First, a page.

Marking the International Day for the Total Elimination of Nuclear Weapons on 26 September 2022, Pakistan warned that the risk of nuclear war is higher today than at any time since the Cuban missile crisis. ‘The largest nuclear powers have failed to fulfil their disarmament obligations,’ it said.1
In the First Committee of the UN General Assembly in October 2022, Pakistan opined that the TPNW ‘fails to take on board our legitimate security concerns’, adding that it ‘does not consider itself bound by any of the obligations arising from this Treaty’ and asserting that the Treaty ‘neither forms a part of nor contributes to the development of customary international law in any manner’.2
Pakistan also said that it ‘remains firmly committed to the goal of a nuclear-weapon-free world, achieved in a universal, verifiable and non-discriminatory manner’, and called for the commencement of negotiations on a comprehensive nuclear weapons convention.3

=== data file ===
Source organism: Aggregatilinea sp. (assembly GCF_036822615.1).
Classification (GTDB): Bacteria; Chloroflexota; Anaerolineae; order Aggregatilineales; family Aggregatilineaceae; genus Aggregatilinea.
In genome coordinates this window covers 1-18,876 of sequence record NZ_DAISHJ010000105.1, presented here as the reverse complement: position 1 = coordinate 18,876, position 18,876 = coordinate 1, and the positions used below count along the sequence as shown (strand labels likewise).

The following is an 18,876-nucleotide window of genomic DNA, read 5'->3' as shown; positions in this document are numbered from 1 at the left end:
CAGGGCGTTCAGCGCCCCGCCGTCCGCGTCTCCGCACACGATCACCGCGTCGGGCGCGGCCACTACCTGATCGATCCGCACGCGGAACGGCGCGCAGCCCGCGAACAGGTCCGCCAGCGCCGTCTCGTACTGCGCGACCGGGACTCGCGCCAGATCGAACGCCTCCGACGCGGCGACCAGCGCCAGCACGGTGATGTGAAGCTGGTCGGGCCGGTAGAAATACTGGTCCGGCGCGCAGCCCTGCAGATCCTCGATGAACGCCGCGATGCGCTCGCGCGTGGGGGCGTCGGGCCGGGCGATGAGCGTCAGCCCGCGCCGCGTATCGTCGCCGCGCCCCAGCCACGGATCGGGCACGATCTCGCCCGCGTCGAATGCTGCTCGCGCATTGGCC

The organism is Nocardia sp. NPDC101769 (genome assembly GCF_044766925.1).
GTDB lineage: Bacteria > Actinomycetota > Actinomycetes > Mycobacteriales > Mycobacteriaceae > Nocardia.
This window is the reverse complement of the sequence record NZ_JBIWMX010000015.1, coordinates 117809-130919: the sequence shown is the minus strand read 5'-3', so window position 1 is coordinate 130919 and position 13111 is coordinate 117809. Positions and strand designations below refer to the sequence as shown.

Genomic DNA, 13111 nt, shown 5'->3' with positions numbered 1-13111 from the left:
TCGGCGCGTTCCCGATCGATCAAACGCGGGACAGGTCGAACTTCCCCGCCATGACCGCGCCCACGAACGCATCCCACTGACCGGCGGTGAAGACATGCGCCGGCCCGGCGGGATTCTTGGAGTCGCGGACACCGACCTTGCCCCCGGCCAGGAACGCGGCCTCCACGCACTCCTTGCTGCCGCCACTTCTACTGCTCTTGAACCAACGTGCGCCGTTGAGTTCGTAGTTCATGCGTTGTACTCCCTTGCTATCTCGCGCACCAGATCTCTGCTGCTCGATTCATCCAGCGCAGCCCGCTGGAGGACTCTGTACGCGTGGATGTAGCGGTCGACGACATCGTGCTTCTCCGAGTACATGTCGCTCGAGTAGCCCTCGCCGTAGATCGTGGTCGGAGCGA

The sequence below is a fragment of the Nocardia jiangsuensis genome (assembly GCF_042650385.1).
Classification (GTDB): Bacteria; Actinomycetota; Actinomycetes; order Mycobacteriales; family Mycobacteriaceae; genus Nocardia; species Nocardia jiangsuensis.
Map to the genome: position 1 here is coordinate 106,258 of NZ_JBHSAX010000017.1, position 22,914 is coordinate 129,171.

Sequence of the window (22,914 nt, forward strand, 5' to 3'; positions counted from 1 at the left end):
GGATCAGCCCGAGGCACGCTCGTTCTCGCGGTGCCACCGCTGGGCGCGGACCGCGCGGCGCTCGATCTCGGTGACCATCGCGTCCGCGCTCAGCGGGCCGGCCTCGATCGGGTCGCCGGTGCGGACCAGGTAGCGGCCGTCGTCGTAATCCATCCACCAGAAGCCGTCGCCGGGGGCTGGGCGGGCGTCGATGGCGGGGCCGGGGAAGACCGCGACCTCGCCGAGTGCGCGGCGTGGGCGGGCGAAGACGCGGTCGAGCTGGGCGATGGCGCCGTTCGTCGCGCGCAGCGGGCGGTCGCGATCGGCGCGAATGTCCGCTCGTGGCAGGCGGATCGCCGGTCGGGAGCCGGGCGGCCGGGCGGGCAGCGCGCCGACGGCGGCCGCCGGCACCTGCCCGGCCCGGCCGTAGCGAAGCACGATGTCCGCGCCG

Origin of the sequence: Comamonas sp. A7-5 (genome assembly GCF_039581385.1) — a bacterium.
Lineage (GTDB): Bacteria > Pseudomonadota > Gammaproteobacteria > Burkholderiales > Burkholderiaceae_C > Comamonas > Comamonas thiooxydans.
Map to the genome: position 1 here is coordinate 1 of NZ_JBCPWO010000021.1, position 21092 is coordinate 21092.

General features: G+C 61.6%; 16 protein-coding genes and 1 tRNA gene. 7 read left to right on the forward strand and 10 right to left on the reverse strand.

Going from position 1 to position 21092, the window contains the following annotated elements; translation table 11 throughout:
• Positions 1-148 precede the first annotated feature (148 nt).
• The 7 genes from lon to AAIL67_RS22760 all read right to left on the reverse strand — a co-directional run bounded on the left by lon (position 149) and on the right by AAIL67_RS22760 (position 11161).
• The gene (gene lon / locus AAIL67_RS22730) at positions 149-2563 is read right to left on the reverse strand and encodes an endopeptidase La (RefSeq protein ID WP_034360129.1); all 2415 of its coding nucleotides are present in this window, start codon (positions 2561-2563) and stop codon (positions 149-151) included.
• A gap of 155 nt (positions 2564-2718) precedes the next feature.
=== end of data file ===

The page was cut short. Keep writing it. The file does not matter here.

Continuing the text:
- Pakistan should acknowledge that nuclear deterrence is not a sustainable solution for its own or international security, and that any perceived benefits are far outweighed by the risk of nuclear accidents or war.
- Pakistan should pursue negotiations in good faith on nuclear disarmament.
- Pakistan should urgently adhere to the TPNW. Until it is in a position to do so, it should welcome the TPNW as a valuable component in the global disarmament and non-proliferation architecture, work with the Treaty's states parties on practical steps towards disarmament, and attend the meetings of states parties as an observer. @Pakistan should also adhere to the Treaty on the Non-Proliferation of Nuclear Weapons (NPT) and the Comprehensive Nuclear-Test-Ban Treaty (CTBT).